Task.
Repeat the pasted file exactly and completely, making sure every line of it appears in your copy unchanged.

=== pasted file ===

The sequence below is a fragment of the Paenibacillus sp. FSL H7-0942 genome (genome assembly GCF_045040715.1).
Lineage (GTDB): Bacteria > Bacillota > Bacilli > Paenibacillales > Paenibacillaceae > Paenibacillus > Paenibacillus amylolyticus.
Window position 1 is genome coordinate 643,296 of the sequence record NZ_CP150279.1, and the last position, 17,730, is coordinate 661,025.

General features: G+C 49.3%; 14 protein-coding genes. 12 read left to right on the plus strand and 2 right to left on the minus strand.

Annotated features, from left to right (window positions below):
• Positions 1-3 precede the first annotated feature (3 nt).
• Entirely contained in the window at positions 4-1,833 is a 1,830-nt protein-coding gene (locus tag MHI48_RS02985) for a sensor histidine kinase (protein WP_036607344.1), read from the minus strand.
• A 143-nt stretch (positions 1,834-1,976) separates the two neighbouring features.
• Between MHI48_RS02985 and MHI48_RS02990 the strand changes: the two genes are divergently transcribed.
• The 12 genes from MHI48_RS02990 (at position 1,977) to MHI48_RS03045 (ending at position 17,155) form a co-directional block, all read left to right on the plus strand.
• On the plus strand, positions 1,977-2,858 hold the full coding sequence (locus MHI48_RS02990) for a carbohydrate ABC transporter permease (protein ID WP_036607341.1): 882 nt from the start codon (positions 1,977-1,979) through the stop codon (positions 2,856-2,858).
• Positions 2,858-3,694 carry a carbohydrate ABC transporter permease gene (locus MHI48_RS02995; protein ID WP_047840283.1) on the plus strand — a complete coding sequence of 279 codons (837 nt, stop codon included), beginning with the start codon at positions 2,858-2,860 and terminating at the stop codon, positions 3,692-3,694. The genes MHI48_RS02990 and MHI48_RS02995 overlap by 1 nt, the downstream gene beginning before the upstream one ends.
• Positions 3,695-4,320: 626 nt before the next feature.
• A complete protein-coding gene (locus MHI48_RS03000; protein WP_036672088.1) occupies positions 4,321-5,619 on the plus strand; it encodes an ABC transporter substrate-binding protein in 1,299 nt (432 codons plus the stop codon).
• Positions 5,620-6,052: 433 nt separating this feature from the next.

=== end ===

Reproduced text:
The sequence below is a fragment of the Paenibacillus sp. FSL H7-0942 genome (genome assembly GCF_045040715.1).
Lineage (GTDB): Bacteria > Bacillota > Bacilli > Paenibacillales > Paenibacillaceae > Paenibacillus > Paenibacillus amylolyticus.
Window position 1 is genome coordinate 643,296 of the sequence record NZ_CP150279.1, and the last position, 17,730, is coordinate 661,025.

General features: G+C 49.3%; 14 protein-coding genes. 12 read left to right on the plus strand and 2 right to left on the minus strand.

Annotated features, from left to right (window positions below):
• Positions 1-3 precede the first annotated feature (3 nt).
• Entirely contained in the window at positions 4-1,833 is a 1,830-nt protein-coding gene (locus tag MHI48_RS02985) for a sensor histidine kinase (protein WP_036607344.1), read from the minus strand.
• A 143-nt stretch (positions 1,834-1,976) separates the two neighbouring features.
• Between MHI48_RS02985 and MHI48_RS02990 the strand changes: the two genes are divergently transcribed.
• The 12 genes from MHI48_RS02990 (at position 1,977) to MHI48_RS03045 (ending at position 17,155) form a co-directional block, all read left to right on the plus strand.
• On the plus strand, positions 1,977-2,858 hold the full coding sequence (locus MHI48_RS02990) for a carbohydrate ABC transporter permease (protein ID WP_036607341.1): 882 nt from the start codon (positions 1,977-1,979) through the stop codon (positions 2,856-2,858).
• Positions 2,858-3,694 carry a carbohydrate ABC transporter permease gene (locus MHI48_RS02995; protein ID WP_047840283.1) on the plus strand — a complete coding sequence of 279 codons (837 nt, stop codon included), beginning with the start codon at positions 2,858-2,860 and terminating at the stop codon, positions 3,692-3,694. The genes MHI48_RS02990 and MHI48_RS02995 overlap by 1 nt, the downstream gene beginning before the upstream one ends.
• Positions 3,695-4,320: 626 nt before the next feature.
• A complete protein-coding gene (locus MHI48_RS03000; protein WP_036672088.1) occupies positions 4,321-5,619 on the plus strand; it encodes an ABC transporter substrate-binding protein in 1,299 nt (432 codons plus the stop codon).
• Positions 5,620-6,052: 433 nt separating this feature from the next.